Thursday, November 24, 2016

Reflecting on Our First Five Years - Turning a House Into a Home

Written by  Jim Nakoneshny


On December 18th, 2016 we will celebrate five years since moving into our new parish and diocesan home at the Cathedral of the Holy Family. Recently I was asked if there was anything I’d wished we’d done differently when designing and building the Cathedral. While there are a few minor tweaks that may have been helpful, I’m generally quite happy with how this new space has worked for us. Coincidentally, a few days later I came across a blog I had written five years earlier, shortly before we moved into the new building. In it I stated:

“…it’s easy to fall into the habit of expounding on the technical highlights of construction, or marveling at the interaction of steel and stone and glass, rather than focusing on why we’re building in the first place. It is a tool which can help enable us to live out our lives in better service to God and for each other; so we can gather more effectively as a parish or diocesan family to nurture our faith; to celebrate the joys of life, or help share the sorrows…”

On January 1st, 2012 at the formal blessing of our new Cathedral, Archbishop Albert LeGatt who had launched the planning and design of the facility as our Bishop before being moved to the Archdiocese of St. Boniface in 2009, was present along with Bishop Donald Bolen and Cathedral Rector Fr. David Tumback.

“This is a place of beauty,” LeGatt said of the new building, while emphasizing the difference between a house and a home. “I share your joy and your pride, and I just congratulate you on what you have accomplished: the creation of this beautiful place. But that is ‘house.’ Home is more,” he said, describing home as a place of respect, of openness to others, of faithful love and life shared. “You are called to be the home of Jesus.” 1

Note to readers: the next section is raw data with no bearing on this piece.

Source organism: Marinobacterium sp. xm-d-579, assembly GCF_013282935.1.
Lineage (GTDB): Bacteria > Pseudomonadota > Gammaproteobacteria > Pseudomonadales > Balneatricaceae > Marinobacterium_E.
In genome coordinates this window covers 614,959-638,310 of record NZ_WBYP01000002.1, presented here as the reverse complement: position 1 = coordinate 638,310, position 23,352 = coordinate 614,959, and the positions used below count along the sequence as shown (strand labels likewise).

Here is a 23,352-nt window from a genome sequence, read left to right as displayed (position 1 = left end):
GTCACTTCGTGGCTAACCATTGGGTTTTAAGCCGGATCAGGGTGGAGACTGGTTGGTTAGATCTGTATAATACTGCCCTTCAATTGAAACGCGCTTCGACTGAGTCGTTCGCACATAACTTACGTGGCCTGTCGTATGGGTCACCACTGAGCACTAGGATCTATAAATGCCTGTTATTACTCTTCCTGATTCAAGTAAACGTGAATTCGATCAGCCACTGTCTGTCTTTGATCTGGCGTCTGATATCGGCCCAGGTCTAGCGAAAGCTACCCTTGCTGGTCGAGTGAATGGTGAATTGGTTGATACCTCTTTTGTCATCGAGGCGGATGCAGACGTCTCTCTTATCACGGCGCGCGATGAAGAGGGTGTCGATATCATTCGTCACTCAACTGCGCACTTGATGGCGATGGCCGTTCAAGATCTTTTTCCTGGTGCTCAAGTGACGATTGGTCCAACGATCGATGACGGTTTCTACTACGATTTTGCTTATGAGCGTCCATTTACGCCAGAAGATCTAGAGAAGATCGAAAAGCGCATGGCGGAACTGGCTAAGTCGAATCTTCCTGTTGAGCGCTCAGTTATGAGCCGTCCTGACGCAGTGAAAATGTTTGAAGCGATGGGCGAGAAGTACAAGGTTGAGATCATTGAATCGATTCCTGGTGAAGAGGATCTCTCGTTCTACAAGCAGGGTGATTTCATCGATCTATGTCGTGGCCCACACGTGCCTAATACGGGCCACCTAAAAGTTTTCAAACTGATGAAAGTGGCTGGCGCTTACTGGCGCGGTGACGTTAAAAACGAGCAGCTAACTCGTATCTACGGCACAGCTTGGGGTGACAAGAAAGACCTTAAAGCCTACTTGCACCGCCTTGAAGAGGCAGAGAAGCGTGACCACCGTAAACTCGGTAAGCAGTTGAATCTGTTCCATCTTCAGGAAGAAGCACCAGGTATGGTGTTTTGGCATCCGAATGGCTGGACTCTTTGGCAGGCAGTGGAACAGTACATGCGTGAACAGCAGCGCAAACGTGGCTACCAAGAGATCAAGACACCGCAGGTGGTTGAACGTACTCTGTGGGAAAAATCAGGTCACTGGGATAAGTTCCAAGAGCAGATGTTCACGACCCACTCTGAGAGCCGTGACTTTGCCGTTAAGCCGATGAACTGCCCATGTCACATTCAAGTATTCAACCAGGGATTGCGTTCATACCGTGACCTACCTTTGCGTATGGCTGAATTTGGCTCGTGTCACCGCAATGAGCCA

Over these past five years we have tried to live out that calling, following the subsequent examples of both Bishop Don and Fr. David. Existing parish groups have grown and flourished, and many new ones have started. In addition, we’ve been able to support a multitude of community functions such as Seniors Health & Fitness programs, Youth programs, fundraisers, concerts, choir workshops, the Saskatoon Music Festival and numerous school celebrations. A number of faith-formation programs have also taken root here.

We have opened our doors and opened our hearts to those within our faith community and those beyond. In the past 12 months alone: We welcomed the local Jewish community so a Holocaust survivor could share his painful story with 2,500 schoolchildren; We celebrated the installation of a Treaty plaque inside the Cathedral, honouring the history we share with our First Nations communities and pledging to walk forward together in solidarity; We offered our worship space to the Orthodox community as they buried a beloved priest, when their own facilities could not accommodate the services; We’ve witnessed Ukrainian Catholic school liturgies, a Chaldean Catholic wedding, Vietnamese-Catholic liturgies, as well as several celebratory gatherings of the Filipino, Chaldean, Muslim and Indo-Canadian communities.

In each of these instances of welcoming others, the communities involved have expressed their profound thanks for our generosity and our willingness to share our home with them.

So, in retrospect, I think that as we approach our 5th anniversary the proper question to contemplate is not “What did we get wrong,” but rather, “What are we doing right?” And let’s strive to do it more often.

Jim Nakoneshny is Facilities Manager of the Cathedral of the Holy Family and was

Chair of the Cathedral Building Committee and Liturgical Design Committee

1-Kip Yaworski, for the Prairie Messenger

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